X=Esync /n                                            (1)

where Esync is equal to the sum of the synchronization differences between the sector header speed and the sector data speed and n is equal to the number of samples i.e. sectors 18. In other words, the statistical average, which is the sum of the synchronization differences over the number of samples of sectors 18, is computed. The commanded speed to the servo system is then changed accordingly based on the results from step 5.

Thus, in accordance with the present invention, as a previously recorded tape 10 as shown in FIG. 1 is moved along, the first sector header synchronization field is measured, then the first sector data synchronization field is measured, then the second sector header synchronization field is measured followed by the second sector data synchronization field being measured, and so forth. The statistical average, which is the sum of the synchronization differences over the number of samples, is then computed to change the speed of the servo system in accordance with equation (1), shown above.

A synchronization counting circuit 40, such as that illustrated in FIG. 4, may be used to detect the relative speed difference between the current speed and the recorded speed by measuring a specified portion of the sector header synchronization field 24 and the sector data synchronization field 26. The synchronization counting circuit 40 is clocked at a fixed rate and includes a state machine 42 and a synchronization counter 44, preferably an 8-bit counter. The clock for the circuit 40 is generated with a crystal and typically runs at sixteen times the data rate. The state machine 42 may be a commercially available or custom state machine. The counter 44 may be a conventional binary counter, such as an 8-bit binary counter manufactured by Texas Instruments.

As illustrated in FIG. 4, the read data input 46 is initially applied to the state machine 42, which includes an internal synchronization detector (not shown). The enable signal 48 for the counter 44 is provided by the synchronization detector in the state machine 42. In operation, the counter 44 is only clocked when the sector header 24 or sector data synchronization field 26 is being detected, in this case for 64-bits. After detection, the counter 44 stops clocking and the values which are left in the register maps are computed.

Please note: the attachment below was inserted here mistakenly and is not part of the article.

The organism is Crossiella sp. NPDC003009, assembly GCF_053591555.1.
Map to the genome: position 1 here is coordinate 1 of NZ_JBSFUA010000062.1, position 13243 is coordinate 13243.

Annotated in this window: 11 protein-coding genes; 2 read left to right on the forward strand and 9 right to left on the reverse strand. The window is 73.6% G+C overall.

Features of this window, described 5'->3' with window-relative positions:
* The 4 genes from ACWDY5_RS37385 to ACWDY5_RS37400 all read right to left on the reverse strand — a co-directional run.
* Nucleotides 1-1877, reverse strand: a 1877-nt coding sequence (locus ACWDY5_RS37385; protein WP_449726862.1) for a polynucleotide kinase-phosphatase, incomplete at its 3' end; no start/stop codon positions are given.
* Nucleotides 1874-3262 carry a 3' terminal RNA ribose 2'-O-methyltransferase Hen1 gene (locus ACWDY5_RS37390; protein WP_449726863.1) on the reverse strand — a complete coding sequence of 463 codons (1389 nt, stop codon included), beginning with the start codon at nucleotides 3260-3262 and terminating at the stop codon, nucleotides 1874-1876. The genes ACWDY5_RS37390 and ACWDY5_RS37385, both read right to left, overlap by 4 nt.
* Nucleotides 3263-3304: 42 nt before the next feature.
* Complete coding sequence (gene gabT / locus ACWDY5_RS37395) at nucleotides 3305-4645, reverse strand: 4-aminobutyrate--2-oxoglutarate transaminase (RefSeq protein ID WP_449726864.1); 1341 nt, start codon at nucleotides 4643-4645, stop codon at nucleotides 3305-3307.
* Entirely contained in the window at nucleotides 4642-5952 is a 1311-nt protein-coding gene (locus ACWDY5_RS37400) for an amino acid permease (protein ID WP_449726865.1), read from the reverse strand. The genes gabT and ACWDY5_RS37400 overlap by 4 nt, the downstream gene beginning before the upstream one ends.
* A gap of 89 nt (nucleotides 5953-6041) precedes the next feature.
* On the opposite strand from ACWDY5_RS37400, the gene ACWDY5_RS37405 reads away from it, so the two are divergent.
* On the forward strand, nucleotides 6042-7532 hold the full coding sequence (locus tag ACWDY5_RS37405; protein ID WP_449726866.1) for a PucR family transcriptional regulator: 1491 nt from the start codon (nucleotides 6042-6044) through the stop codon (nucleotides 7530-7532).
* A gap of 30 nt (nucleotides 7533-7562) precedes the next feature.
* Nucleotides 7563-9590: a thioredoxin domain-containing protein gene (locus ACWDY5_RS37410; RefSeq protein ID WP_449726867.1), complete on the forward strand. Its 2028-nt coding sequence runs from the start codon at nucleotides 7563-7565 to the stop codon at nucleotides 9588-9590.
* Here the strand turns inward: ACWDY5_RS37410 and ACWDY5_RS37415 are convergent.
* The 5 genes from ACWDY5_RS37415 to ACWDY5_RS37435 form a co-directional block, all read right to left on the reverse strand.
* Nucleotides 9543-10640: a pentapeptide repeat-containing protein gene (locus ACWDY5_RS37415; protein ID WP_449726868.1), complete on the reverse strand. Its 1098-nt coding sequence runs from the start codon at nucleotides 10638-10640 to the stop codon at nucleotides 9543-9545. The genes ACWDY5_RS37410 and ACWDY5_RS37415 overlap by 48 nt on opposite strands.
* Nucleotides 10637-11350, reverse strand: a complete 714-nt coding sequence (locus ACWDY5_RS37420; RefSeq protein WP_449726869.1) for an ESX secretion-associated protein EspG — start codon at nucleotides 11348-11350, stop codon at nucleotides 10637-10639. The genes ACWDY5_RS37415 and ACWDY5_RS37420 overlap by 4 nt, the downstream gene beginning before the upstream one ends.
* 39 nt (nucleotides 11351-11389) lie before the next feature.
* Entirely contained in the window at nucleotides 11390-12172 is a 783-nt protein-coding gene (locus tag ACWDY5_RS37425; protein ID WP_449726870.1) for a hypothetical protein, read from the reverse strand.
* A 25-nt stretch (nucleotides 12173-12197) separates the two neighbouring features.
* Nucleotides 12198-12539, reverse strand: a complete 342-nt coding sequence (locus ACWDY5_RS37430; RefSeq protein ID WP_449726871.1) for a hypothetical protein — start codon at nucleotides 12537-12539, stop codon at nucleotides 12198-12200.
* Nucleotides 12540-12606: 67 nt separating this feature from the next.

The synchronization counting circuit 40 thus measures a specified portion of the sector header 24 or sector data synchronization field 26. In the preferred embodiment, the synchronization counting circuit 40 measures 64 bits of the 96 bit sector header 24 or sector data 26 synchronization field. The recorded bits are measured with respect to time. The present invention is not limited to measuring 64 bits but rather may measure as many bits as desired depending upon the particular configuration on hand.

In operation, when a tape, previously recorded at tape speed "x", is placed into a different tape drive servoing at speed "x+1%", the tape actually runs at a 1% faster rate than the recorded speed. The synchronization counting circuit 40 detects the difference between the recorded tape speed and the actual tape speed, in this case 1%. The commanded speed to the servo system is then changed in response to the detected tape speed difference. In this case, the actual speed is decreased to match the recorded speed, thus matching the actual data rate on the tape.

In a typical example, the synchronization counter 44 is enabled for 8 bytes of synchronization. The 8 bytes will result in different synchronization count values depending on the actual speed of the tape. The perfect data speed is calculated in accordance with the following equation: ##EQU1##